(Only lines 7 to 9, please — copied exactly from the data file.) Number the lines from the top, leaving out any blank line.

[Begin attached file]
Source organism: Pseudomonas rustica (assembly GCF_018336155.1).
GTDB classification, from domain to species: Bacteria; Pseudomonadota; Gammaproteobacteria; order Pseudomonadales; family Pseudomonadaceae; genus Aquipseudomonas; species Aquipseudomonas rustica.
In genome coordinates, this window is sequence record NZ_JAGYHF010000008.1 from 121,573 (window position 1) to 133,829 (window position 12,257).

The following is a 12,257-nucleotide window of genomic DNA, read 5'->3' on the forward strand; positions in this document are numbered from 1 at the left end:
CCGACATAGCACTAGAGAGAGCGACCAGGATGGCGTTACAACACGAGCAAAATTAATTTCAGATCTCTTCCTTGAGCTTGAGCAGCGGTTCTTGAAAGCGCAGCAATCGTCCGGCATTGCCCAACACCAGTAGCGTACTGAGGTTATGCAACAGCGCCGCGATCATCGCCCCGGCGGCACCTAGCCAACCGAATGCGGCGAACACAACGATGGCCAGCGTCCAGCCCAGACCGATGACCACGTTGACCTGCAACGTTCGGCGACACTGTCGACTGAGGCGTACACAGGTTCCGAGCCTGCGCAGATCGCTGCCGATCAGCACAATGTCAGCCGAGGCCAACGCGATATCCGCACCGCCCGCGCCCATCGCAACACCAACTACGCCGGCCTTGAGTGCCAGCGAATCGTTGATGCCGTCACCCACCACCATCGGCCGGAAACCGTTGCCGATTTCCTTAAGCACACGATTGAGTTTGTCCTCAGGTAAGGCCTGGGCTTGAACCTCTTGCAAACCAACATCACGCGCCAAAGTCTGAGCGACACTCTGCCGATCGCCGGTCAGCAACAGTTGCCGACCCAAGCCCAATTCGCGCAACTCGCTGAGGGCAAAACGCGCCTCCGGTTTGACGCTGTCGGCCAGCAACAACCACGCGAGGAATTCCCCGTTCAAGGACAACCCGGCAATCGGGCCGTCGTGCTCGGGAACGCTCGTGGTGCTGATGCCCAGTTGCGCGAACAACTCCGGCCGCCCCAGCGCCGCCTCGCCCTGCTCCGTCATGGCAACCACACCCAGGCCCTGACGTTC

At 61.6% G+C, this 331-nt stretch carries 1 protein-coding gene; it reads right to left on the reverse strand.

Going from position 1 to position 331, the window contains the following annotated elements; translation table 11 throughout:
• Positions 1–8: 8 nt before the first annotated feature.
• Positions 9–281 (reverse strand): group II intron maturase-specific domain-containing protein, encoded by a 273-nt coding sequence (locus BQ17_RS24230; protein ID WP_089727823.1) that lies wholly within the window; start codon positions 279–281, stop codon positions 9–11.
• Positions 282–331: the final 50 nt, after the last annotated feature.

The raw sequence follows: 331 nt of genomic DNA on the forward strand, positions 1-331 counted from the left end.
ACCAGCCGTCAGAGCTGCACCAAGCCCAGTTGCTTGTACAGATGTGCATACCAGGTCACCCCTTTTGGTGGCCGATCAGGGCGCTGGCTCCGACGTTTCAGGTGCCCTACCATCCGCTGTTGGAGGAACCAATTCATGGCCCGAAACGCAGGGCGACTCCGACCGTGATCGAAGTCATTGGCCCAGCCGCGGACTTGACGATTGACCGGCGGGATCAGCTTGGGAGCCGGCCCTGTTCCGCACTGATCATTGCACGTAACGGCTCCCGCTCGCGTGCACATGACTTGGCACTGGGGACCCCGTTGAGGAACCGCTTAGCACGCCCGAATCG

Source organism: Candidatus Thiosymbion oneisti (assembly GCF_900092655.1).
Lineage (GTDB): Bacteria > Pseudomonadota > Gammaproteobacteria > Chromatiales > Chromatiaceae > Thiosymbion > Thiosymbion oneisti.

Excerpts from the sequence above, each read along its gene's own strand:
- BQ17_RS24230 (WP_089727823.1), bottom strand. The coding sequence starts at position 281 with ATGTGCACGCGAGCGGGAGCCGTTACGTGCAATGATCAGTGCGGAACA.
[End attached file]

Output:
Going from position 1 to position 331, the window contains the following annotated elements; translation table 11 throughout:
• Positions 1–8: 8 nt before the first annotated feature.
• Positions 9–281 (reverse strand): group II intron maturase-specific domain-containing protein, encoded by a 273-nt coding sequence (locus BQ17_RS24230; protein ID WP_089727823.1) that lies wholly within the window; start codon positions 279–281, stop codon positions 9–11.